Rising to the challenge of COVID-19 as a senior leader in the police


by Brendan McCarron, CIPFA Senior Consultant

Authorities are under immense pressure to keep functions and outputs running smoothly as they respond to the financial and organisational challenges produced by COVID-19. But such hurdles cannot be overcome without insightful and decisive senior leadership.

One public sector body in particular is experiencing momentous operational changes during the current crisis: the police. Police forces have been given new powers, unprecedented in British policing history, which are centred upon ensuring that the government's social distancing regulations are followed; thereby preventing people from acting in ways that will put themselves and others at risk.

Senior officers across the UK need to ensure that all members of their force have the support and guidance they need to confidently execute their new duties during these uncertain times and keep the public safe in such abnormal circumstances. As the crisis continues, police forces are under pressure to adapt in accordance with continuously evolving government guidance – and it is up to senior leadership to ensure that they do so effectively.

The top priority of senior leadership in a police force must be both the safety of the public and the members of the force themselves. Guaranteeing the safety of each individual within the police force can only be achieved by ensuring that new objectives are understood, and by providing the force with the knowledge, equipment and resources that it needs to meet them successfully.

During the current crisis, the police's raison d'être to protect the population remains unchanged. However, this purpose has now been placed in the context of a very real and national threat. Now more than ever, the public must remain convinced that the police are fulfilling this purpose by using their new powers with the public's best interests in mind.

All of your staff must be aware of and understand this change. Decide how you want to convey this message to your force and promote it with clarity and enthusiasm. Encouraging unity is crucial in times of crisis.

But the road ahead is winding, and nobody can say with certainty what hides around the next bend. Circumstances may change, and police forces should be ready to adapt accordingly. As a senior leader, it is up to you to keep the situation under review and keep all members of your force informed of any changes in practice.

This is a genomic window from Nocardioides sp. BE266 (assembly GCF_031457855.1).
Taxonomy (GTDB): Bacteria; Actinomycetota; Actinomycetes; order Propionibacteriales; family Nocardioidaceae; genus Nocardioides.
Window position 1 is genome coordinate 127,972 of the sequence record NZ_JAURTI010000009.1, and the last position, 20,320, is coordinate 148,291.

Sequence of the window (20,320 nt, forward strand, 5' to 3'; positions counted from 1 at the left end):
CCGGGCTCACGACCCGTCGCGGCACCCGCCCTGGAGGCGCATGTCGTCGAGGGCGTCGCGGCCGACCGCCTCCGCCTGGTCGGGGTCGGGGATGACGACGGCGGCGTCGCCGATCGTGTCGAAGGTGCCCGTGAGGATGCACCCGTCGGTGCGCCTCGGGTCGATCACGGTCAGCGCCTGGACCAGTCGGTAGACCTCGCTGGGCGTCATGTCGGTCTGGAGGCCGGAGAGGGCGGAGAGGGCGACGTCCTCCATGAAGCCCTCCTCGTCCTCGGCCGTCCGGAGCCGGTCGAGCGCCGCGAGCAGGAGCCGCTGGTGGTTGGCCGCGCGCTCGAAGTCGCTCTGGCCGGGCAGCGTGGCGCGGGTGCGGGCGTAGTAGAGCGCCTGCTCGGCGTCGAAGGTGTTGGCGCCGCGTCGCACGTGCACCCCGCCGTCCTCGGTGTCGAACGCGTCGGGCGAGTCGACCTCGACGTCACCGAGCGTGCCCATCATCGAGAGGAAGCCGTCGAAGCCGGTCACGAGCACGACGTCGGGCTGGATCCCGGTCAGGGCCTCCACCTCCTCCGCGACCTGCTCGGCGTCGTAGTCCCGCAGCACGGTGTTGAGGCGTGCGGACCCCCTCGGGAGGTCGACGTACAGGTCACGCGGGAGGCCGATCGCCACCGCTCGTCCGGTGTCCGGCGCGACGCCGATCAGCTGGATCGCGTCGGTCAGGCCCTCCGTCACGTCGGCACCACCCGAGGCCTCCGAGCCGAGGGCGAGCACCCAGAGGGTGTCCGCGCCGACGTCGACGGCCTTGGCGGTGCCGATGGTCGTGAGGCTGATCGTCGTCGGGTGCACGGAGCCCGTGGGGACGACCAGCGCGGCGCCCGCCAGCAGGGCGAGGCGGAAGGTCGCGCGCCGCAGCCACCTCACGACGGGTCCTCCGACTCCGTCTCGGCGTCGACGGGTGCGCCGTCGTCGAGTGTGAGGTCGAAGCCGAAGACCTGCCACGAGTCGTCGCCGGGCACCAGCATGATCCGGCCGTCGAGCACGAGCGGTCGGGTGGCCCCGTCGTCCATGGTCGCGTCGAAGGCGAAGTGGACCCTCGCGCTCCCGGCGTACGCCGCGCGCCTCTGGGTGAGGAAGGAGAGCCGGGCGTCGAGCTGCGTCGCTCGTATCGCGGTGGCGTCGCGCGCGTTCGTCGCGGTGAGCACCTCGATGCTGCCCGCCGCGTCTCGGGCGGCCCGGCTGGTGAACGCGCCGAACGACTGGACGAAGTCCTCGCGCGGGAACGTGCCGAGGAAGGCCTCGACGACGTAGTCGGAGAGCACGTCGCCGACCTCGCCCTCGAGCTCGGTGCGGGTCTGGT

Striking a balance between speed and control during times of crisis is essential in enabling operations to run effectively. You should allow managers to make decisions with regard to tactical prioritisation and resource management, but also set clear boundaries with regard to the decisions that they can make themselves and those that need to be referred to senior leadership. Be clear that the aim is to optimise the productivity of the force as a whole, and look at any systems that are preventing cooperation and cross communication, such as different departments failing to share information.

Remain agile. Operational success is about overcoming the immediate issues and maintaining effectiveness while looking towards the future. In terms of the future, both the short- and long-term must be considered. Senior leaders should be thinking about overcoming the immediate obstacles, while preparing for all the possibilities that lie ahead. This will enable prioritisation and resource/management allocation decisions to be taken as required. Any imbalances can also be tackled and resources deployed where they are most needed.

Be ready to reconfigure strategies and structures based on changes in the situation and new information from central government. This could involve moving resources, including human resources, around in ways that you never have before. Bold moves may be necessary for optimisation.

A return to former 'business as usual' practices is unlikely to take place anytime soon. Therefore, you need to think about what your police force will look like as we begin to emerge from this crisis. Work on a vision that your whole organisation can relate to, one that offers hope of a brighter future; no matter how uncertain things may seem at present.

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